Through all the great information, I still could not quite find the insight I'm looking for in my first street suspension build up for my 2021 GTI S 6-MT. I am looking to sharpen the existing suspension/handling, improve the performance manners of the shocks (better damping, rebound, compression), and create a "fast road" combination. I live in the land of the Tail of the Dragon, and want a better backroad weapon, while still using this car as my daily. There are no plans to track the car (for now). This first round will include:

wheels: Apex 17"x8.5" ET43
tires: 235/45 R17 Continental ExtremeContact Sport
034 Motorsport solid RSB

Here are the shock/spring combinations I am pondering. I want to avoid the harsh spring/harsh shock, or soft spring/soft shock mismatch. I wouldn't mind a small lowering (ex. 0.5" - 0.75" range), but this confuses my shock choices for me:
  • Bilstein B6 with OEM springs - I'd probably be happy with this combination, based on all I've read and learned
  • KONI Special Active - good match with OEM springs? Others? I have seen very little on spring pairings with the SA. I am very interested in this shock.
  • What about either of these shock choices paired with the H&R OE Sport or the APR Roll Control? Would this neccessitate going to the B8?
At this time, the KONI Yellow Sport are not what I'm after. So, as one can see, I am looking to preserve some decent road manners and ride, but will put up with a stiffer (but not harsh), better controlled suspension package to sharpen the handling and make the car more tossable through fast road / mountain driving. I do not want any of the aforementioned "front end violence".

Interested in any feedback.

- Bob
 

Sn00ky

Passed Driver's Ed
Location
Amsterdam
Car(s)
MK7 variant DSG
Olla,

Just got myself another gift.
FSD for a soft price. as she’s reaching the 170k and can’t find any history of they beeing replaced ever...

Are there any remarks regarding her miliage and taking into consideration when replacing to FSD’s -> strutbar bearings front and back dustcaps etc?

thanks in advance!
 

Hammersticks

Drag Racing Champion
Location
Bay Area, CA
Car(s)
'16 GTI, '18 e-Golf
@Hammersticks , please forgive typos, as my eyes are blurry after reading all this great info. And your build thread. And your installation thread. Well, you get the point.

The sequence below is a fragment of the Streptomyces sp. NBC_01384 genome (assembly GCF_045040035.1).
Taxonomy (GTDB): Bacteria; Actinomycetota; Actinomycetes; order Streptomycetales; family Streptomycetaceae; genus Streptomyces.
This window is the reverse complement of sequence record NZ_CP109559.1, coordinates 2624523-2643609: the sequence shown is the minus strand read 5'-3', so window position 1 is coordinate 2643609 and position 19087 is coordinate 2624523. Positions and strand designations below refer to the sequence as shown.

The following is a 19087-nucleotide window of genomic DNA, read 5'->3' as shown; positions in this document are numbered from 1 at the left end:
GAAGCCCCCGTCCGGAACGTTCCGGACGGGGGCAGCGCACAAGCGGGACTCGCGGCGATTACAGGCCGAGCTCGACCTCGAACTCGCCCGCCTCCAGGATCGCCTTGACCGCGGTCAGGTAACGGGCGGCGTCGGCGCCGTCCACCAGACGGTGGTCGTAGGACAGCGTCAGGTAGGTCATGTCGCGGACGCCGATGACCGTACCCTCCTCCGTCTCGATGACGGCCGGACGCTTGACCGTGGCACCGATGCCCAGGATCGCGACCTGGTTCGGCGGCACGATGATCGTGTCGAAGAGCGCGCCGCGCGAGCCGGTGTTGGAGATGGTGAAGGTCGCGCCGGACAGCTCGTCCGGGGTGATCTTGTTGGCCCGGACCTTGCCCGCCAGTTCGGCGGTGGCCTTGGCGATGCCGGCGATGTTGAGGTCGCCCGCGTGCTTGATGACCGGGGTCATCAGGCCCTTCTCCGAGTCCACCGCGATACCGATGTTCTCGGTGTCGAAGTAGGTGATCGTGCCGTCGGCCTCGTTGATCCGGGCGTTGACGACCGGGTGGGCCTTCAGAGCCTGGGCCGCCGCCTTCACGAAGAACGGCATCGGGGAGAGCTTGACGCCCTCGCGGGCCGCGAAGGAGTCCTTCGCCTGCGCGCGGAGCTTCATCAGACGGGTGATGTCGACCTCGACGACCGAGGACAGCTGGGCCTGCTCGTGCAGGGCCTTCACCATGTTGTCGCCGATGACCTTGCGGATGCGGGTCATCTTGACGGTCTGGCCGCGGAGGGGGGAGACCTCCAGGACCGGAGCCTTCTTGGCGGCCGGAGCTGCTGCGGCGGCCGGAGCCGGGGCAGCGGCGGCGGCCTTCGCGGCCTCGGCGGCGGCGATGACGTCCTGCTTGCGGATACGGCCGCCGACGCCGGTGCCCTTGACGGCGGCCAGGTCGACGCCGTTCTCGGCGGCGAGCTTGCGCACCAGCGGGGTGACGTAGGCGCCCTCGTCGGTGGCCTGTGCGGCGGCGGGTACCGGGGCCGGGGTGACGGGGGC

Through all the great information, I still could not quite find the insight I'm looking for in my first street suspension build up for my 2021 GTI S 6-MT. I am looking to sharpen the existing suspension/handling, improve the performance manners of the shocks (better damping, rebound, compression), and create a "fast road" combination. I live in the land of the Tail of the Dragon, and want a better backroad weapon, while still using this car as my daily. There are no plans to track the car (for now). This first round will include:

wheels: Apex 17"x8.5" ET43
tires: 235/45 R17 Continental ExtremeContact Sport
034 Motorsport solid RSB

Here are the shock/spring combinations I am pondering. I want to avoid the harsh spring/harsh shock, or soft spring/soft shock mismatch. I wouldn't mind a small lowering (ex. 0.5" - 0.75" range), but this confuses my shock choices for me:
  • Bilstein B6 with OEM springs - I'd probably be happy with this combination, based on all I've read and learned
  • KONI Special Active - good match with OEM springs? Others? I have seen very little on spring pairings with the SA. I am very interested in this shock.
  • What about either of these shock choices paired with the H&R OE Sport or the APR Roll Control? Would this neccessitate going to the B8?
At this time, the KONI Yellow Sport are not what I'm after. So, as one can see, I am looking to preserve some decent road manners and ride, but will put up with a stiffer (but not harsh), better controlled suspension package to sharpen the handling and make the car more tossable through fast road / mountain driving. I do not want any of the aforementioned "front end violence".

Interested in any feedback.

- Bob
Hi Bob,